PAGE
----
Andrew' February 1, 2012 at 9:40 am

Education is not a job. Unless it is just a job. But then stop taking my money for it unless it goes to my kid.

Andrew' February 1, 2012 at 9:51 am

It’s almost assuredly a truism that underutilized immigrants can be better utilized here. If we can’t export our system (which ironically liberals hate) then we should import their people (which ironically conservatives hate). We should of course put in place assurances that they don’t come for goodies and don’t change our system to their failed system.

asdf February 1, 2012 at 9:49 am

It was made against my ancestors. In fact immigration was largely shut down after WWI, and the golden age of America most people talk about was at a low point for foriegn born citizens as a % of the country.

It was also a different time and different immigrants. My ancestors where white christian europeans, who shared most of the same fundamental religous, moral, and cultural beliefs as the natives. They learned English and assimiliated quickly. Being Irish or Italian might have been a big deal at one time, but now we’re all just “white”.

By contrast, current immigrants are from dramatically different religious, moral, cultural, and ethnic backgrounds then immigrants in say 1900. They don’t assimilate as quickly. I have a feeling that 50 years from now people will still be checking off the box for their various ethnicities rather then considering themselves “American”.

There are also economic differences. In 1900 the economy required lots of “strong backs” to build the countries physical infrastructure. A pair of hands off the boat could do that just as well. Today we need human capital, which the vast majority of immigrants don’t have. Even supposedly “skilled” immigrants are mainly just used to drive down the wages of mid-level white collar workers. I support all the immigration we can get from +3SD IQ foriegners (heck, I’d pay them to come here), but the rest simply seems like a way for the elite to drive down the wages of the non elite.

There is also an HBD (bell curve) arguement to be made against latino immigration, but I will leave it aside here as not to get bogged down in race stuff.

The issues of fertility, old age benefits, and health reform are all the result of our disfunctional political system. There are solutions to these problems, we just need to implement them. If your making the case that immigration is like a bandaid on those political failures that pushes back the math of insolvency awhile, that’s a pretty poor case to be made. Immigration has all sorts of negative externalities, some of which even make constructive political consensus harder. Better to actually fix our political problems then through immigrants at it.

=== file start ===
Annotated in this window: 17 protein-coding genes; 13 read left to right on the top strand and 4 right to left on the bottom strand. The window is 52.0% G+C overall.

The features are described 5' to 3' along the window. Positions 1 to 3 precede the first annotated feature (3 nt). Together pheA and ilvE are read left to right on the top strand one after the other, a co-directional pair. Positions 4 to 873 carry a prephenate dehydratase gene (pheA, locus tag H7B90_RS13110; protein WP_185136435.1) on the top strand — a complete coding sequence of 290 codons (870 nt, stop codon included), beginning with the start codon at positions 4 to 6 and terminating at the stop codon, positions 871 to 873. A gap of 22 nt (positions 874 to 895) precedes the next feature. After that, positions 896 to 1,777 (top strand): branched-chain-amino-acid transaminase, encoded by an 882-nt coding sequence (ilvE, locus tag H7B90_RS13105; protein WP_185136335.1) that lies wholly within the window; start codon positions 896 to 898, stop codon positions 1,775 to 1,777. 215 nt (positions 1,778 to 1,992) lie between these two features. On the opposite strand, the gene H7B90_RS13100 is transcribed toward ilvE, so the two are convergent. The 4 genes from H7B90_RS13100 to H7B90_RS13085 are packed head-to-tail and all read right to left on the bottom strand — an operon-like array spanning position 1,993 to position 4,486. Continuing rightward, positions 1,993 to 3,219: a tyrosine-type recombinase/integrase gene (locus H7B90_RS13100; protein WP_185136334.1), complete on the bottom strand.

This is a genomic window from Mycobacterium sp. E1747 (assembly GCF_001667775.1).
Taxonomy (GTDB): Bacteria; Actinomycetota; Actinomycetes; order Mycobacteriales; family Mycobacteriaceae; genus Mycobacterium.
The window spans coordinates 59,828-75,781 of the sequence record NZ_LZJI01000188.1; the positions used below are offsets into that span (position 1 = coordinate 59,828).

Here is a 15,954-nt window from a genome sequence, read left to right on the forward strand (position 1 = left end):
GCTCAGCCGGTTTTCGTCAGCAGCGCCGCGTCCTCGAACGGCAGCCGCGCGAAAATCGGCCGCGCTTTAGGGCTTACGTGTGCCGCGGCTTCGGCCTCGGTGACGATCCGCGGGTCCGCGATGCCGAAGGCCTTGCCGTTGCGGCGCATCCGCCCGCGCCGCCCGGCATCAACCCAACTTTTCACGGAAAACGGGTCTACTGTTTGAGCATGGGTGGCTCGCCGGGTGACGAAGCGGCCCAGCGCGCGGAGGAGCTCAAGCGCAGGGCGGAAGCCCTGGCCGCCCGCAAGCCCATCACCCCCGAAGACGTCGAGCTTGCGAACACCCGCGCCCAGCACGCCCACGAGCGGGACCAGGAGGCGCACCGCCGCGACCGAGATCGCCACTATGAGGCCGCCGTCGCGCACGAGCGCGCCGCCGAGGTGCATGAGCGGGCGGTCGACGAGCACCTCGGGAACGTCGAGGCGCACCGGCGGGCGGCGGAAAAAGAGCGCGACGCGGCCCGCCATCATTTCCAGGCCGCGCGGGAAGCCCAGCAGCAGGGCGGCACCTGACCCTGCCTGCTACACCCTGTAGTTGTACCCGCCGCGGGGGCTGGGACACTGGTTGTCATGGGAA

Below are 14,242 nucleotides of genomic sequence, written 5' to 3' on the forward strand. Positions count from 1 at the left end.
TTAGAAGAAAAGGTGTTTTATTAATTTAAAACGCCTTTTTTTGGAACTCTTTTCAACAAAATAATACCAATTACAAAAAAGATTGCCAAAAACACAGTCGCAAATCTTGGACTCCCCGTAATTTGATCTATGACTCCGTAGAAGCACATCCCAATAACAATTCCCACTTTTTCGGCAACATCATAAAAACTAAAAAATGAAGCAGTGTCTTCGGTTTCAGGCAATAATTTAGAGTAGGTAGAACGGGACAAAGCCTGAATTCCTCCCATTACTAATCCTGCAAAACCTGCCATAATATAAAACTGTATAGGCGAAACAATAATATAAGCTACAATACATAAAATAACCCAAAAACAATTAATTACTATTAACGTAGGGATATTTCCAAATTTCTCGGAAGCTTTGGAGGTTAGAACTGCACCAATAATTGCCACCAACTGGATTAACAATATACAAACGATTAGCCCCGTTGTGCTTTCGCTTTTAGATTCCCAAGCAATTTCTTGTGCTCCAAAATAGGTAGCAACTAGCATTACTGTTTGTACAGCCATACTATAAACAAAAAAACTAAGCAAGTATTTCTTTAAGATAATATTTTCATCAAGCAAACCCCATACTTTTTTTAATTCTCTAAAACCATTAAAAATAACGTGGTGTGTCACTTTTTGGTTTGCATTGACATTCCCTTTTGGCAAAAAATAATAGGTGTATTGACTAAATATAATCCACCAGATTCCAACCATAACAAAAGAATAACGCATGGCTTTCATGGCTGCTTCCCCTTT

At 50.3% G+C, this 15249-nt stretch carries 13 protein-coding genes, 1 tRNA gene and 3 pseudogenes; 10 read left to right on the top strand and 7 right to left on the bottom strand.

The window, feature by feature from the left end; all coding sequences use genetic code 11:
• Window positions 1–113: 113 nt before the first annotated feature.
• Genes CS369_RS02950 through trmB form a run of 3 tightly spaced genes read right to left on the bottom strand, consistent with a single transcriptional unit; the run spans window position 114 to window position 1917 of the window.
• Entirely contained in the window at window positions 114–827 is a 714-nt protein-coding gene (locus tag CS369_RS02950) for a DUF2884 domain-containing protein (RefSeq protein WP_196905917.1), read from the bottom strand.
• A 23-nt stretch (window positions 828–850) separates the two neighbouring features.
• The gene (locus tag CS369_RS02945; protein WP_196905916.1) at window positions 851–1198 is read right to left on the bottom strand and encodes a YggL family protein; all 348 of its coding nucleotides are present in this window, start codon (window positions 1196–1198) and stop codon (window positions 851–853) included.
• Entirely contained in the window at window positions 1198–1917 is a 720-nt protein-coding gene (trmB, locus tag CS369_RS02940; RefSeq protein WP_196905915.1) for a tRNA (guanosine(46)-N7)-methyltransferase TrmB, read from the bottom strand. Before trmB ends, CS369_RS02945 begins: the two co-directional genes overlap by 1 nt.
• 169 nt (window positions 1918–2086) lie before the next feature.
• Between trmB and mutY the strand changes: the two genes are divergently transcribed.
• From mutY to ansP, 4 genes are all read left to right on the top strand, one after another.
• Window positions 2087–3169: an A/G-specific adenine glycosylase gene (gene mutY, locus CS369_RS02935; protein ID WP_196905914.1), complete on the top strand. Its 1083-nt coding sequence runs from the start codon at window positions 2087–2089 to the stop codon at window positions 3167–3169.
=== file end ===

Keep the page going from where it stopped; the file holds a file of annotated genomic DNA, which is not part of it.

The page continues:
Andrew' February 1, 2012 at 10:14 am

Why don’t we just try providing opportunity and liberty and see who shows up?

The Anti-Gnostic February 1, 2012 at 12:01 pm

Why don’t we just try providing opportunity and liberty and see who shows up?

That is the American proposition. Unfortunately, what we are finding out is that while a nation can have a proposition, a proposition cannot be a nation. Also, nobody seems to have given any consideration to the ethnicity that dreamed up the proposition and understands it. Francis Fukuyama, for example, doesn’t understand it. The members of the Frankfurt School didn’t understand it.

asdf February 1, 2012 at 12:48 pm

Thanks AG.

The simple question before us is weather America is a proposition nation or not. Some people think it’s always been, but this is mostly revised history. The current dynamic, in which citizenship itself is fairly meaningless and we are an idea rather then a people is unprecendented in history, especially in a nation of this size.

maguro February 1, 2012 at 8:53 am

But immigrants do undercut native wages. Ask anyone in the construction industry. Or the hospitality industry.

The fact that the negative effects of immigration are felt mostly by people from a different social strata than your own doesn’t mean those effects don’t exist.

Cliff February 1, 2012 at 9:11 am

That depends on the immigrants, doesn’t it?

anon February 1, 2012 at 9:18 am

felt mostly by people from a different social strata than your own doesn’t mean those effects don’t exist.

I’m not quite sure what your point is here, unless it is to argue that only those who experience something can comment on it. The “chickenhawk” argument, among many others.

So you are arguing that a person can only argue from her own experience? Correct?

And of course a part of the nativist argument, especially against the Chinese, was organized labor. These same anti-Chinese zealots were also the first to staff the US Bureau of Immigration when it got started in the late 1800s.

The point is that no matter how “right” your argument may sound today, we have no clue who will turn out to have brought the skills that we need in the future to this country. More than 150 years after all but a few in the US and in Congress voiced similar anti-Chinese language and reasons, we must now discriminate against the Chinese because they work too hard and are too smart.

Your same arguments were used in the late 1800s by those determined to keep out the Chinese. Fortunately, we changed course.

If you want to argue that we should not extend welfare benefits to immigrants, “illegal” or otherwise, then make that argument.

What’s old is new.

maguro February 1, 2012 at 9:36 am

My argument is simply that immigration does in fact lower the wages, and indeed the employment prospects, of low-skilled native workers and that that negative effect should be considered when we decide how many and what kind of immigration to permit.

Just screaming “racist” and “nativist” doesn’t change the fact that immigration isn’t a win for everybody. There are losers as well and their interests count, too. Or should, anyway.

Cliff February 1, 2012 at 9:46 am

If supply and demand are both increasing, how can you say net wages will definitely decline?

anon February 1, 2012 at 10:45 am

Just screaming “racist” and “nativist” doesn’t

Your characterization of what I wrote is telling, perhaps in ways you did not intend.